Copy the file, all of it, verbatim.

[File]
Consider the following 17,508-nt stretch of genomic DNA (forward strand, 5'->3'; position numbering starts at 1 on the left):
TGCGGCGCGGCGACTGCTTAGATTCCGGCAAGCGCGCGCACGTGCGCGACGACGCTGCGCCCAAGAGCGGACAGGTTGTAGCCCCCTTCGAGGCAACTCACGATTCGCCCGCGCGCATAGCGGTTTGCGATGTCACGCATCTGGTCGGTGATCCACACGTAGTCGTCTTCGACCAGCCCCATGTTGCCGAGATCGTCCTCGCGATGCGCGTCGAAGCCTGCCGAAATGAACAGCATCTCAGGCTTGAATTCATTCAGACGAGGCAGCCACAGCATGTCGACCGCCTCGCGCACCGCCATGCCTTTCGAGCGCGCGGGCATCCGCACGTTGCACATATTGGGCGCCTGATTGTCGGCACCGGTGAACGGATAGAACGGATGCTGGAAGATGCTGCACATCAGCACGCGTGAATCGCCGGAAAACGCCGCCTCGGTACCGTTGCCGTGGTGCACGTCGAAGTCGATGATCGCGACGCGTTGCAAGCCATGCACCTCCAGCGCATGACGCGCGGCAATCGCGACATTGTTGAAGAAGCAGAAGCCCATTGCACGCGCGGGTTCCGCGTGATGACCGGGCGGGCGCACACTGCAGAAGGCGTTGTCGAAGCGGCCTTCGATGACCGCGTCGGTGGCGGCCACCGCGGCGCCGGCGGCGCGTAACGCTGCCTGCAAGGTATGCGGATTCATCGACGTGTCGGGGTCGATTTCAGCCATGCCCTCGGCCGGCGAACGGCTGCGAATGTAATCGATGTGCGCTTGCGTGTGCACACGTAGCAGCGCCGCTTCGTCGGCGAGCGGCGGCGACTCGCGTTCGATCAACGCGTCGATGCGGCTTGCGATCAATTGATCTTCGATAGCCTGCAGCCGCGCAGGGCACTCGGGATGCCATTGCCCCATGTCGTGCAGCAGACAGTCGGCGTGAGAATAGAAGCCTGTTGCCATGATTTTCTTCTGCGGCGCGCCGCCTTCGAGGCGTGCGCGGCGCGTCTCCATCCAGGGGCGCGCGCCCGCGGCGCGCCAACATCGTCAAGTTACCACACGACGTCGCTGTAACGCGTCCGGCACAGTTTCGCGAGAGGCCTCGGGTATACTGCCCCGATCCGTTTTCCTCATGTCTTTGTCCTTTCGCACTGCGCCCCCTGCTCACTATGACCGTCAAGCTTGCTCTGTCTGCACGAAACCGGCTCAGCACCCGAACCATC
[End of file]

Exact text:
Consider the following 17,508-nt stretch of genomic DNA (forward strand, 5'->3'; position numbering starts at 1 on the left):
TGCGGCGCGGCGACTGCTTAGATTCCGGCAAGCGCGCGCACGTGCGCGACGACGCTGCGCCCAAGAGCGGACAGGTTGTAGCCCCCTTCGAGGCAACTCACGATTCGCCCGCGCGCATAGCGGTTTGCGATGTCACGCATCTGGTCGGTGATCCACACGTAGTCGTCTTCGACCAGCCCCATGTTGCCGAGATCGTCCTCGCGATGCGCGTCGAAGCCTGCCGAAATGAACAGCATCTCAGGCTTGAATTCATTCAGACGAGGCAGCCACAGCATGTCGACCGCCTCGCGCACCGCCATGCCTTTCGAGCGCGCGGGCATCCGCACGTTGCACATATTGGGCGCCTGATTGTCGGCACCGGTGAACGGATAGAACGGATGCTGGAAGATGCTGCACATCAGCACGCGTGAATCGCCGGAAAACGCCGCCTCGGTACCGTTGCCGTGGTGCACGTCGAAGTCGATGATCGCGACGCGTTGCAAGCCATGCACCTCCAGCGCATGACGCGCGGCAATCGCGACATTGTTGAAGAAGCAGAAGCCCATTGCACGCGCGGGTTCCGCGTGATGACCGGGCGGGCGCACACTGCAGAAGGCGTTGTCGAAGCGGCCTTCGATGACCGCGTCGGTGGCGGCCACCGCGGCGCCGGCGGCGCGTAACGCTGCCTGCAAGGTATGCGGATTCATCGACGTGTCGGGGTCGATTTCAGCCATGCCCTCGGCCGGCGAACGGCTGCGAATGTAATCGATGTGCGCTTGCGTGTGCACACGTAGCAGCGCCGCTTCGTCGGCGAGCGGCGGCGACTCGCGTTCGATCAACGCGTCGATGCGGCTTGCGATCAATTGATCTTCGATAGCCTGCAGCCGCGCAGGGCACTCGGGATGCCATTGCCCCATGTCGTGCAGCAGACAGTCGGCGTGAGAATAGAAGCCTGTTGCCATGATTTTCTTCTGCGGCGCGCCGCCTTCGAGGCGTGCGCGGCGCGTCTCCATCCAGGGGCGCGCGCCCGCGGCGCGCCAACATCGTCAAGTTACCACACGACGTCGCTGTAACGCGTCCGGCACAGTTTCGCGAGAGGCCTCGGGTATACTGCCCCGATCCGTTTTCCTCATGTCTTTGTCCTTTCGCACTGCGCCCCCTGCTCACTATGACCGTCAAGCTTGCTCTGTCTGCACGAAACCGGCTCAGCACCCGAACCATC